The heart of a young woman – age 38 – safe from the risk of heart attack. A case “solved with the ‘consultancy’ of Doctor Ai”. It is not the story of a hospital of the future, where you can imagine machines and real doctors working side by side in everyday life. But it happens today, in Italy, in the hemodynamics laboratory of a healthcare facility: artificial intelligence allows the specialist to see something that was practically invisible at first examination. It is an exemplary case that photographs the hi-tech revolution underway in medicine. This was reported to Adnkronos Salute by Giovanni Esposito, president of Gise and director of the Uoc of Cardiology, Hemodynamics and Utic of the Federico II University Hospital of Naples.
“Recently it happened to me that I had a young patient who had pain and had already gone to hospital several times. We subjected her to coronary angiography and essentially she seemed to have nothing – explains the expert – So we decided to investigate further” with further tests of diagnostic imaging “and from the analysis of the advanced imaging with artificial intelligence we discovered that he had a coronary dissection”, in practice the innermost layer of the vessel was torn. “Which – explains Esposito – obviously involves an important diagnosis because coronary dissection, if all the necessary procedures are not undertaken, can also lead to the closure” of the vessel itself “and to a heart attack”.
A case of hi-tech prevention. “The protagonist woman is 38 years old. Unfortunately it is often especially in these patients that dissections are more frequent”, but in these patients it always happens that “the diagnosis becomes more difficult. AI helps above all in these more complex cases”, highlights Esposito. The expert explained to the patient saved with the help of the algorithm that “today we have technologies available that could not be used until a few years ago”. These “support us in the diagnosis, which is much more precise, detailed and reliable than in the past”.
Dr. Ai’s added value is even more significant if we consider the gender gap that disadvantages women’s hearts. The potential of technology is one of the topics that will be covered by the Italian Society of Interventional Cardiology (Gise) on the occasion of the 44th National Congress, in Milan from 3 to 6 October. “Until now, patient access to digital information was mainly linked to sources that were not well controllable, such as Google and other search engines and there was no possibility of verification and filtering – reasons Esposito – With the Ai protocols which are available today you can have access to much more controlled information, and there are possibilities of anticipating symptoms or pathologies or resolving complex diagnostic situations. The patient, then, can obtain general information that has a more reliable source than uncontrolled information” .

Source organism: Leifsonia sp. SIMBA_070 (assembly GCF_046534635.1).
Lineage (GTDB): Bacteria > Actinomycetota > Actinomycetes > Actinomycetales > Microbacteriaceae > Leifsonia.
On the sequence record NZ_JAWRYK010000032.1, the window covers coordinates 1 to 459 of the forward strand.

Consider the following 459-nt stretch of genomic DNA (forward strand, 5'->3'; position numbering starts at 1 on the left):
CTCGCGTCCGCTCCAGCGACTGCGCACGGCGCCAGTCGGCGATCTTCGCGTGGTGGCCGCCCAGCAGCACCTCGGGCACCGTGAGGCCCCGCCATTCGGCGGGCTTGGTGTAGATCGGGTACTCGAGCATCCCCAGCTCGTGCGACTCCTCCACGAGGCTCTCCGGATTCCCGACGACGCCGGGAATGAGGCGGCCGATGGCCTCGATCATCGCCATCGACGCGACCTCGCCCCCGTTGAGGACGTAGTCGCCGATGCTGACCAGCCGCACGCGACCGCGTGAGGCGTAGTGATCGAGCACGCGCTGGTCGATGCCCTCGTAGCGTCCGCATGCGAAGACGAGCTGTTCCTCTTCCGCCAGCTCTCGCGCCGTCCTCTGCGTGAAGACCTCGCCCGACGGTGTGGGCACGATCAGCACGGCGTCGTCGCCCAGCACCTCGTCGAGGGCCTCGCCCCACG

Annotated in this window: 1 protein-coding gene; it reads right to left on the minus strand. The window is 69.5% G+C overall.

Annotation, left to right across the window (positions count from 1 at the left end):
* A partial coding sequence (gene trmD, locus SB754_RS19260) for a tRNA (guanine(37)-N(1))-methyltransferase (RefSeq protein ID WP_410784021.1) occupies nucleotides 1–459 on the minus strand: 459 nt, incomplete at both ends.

AI “can be an ally of the heart of women, for whom the symptoms are more complex and there is an underestimation of those alarm bells that are more easily alarmed in men. In this context, intelligence artificial has the advantage of helping to evaluate in a much more objective way, minimizing the interpretative part”. The way is therefore opened “for more objective evaluations of what the diagnostic options may be. AI – highlights Esposito – could therefore be of help to women in this sense, it certainly reduces the diagnostic gap a little which in this there is a moment.”
Symptoms are often interpreted differently, depending on the sex of the patient, the specialist reasons. “If at the age of 45 a man says he has pain in his chest and arm, he thinks it’s a heart attack, if a woman of the same age tells it, it happens less often and this creates difficulties. With information based on objective symptoms and the help of the Ai who gives a scientific nature to the information that is submitted, the gender gap can be significantly reduced. There is a lot of data in the literature that illustrates the problem: the time after which a woman goes to the emergency room in the presence of chest pain is much longer longer than in men. The case of aortic stenosis is significant: in women the diagnosis is often much later than in men. If a 75-year-old patient has shortness of breath, we more often think of a respiratory, pneumological problem. “Man, on the other hand, immediately thinks about the cardiovascular part and subjects him to a control ultrasound, which for her is done much later. Therefore – he concludes – there is a diagnostic delay not only in heart attacks, but also in valvular pathologies” .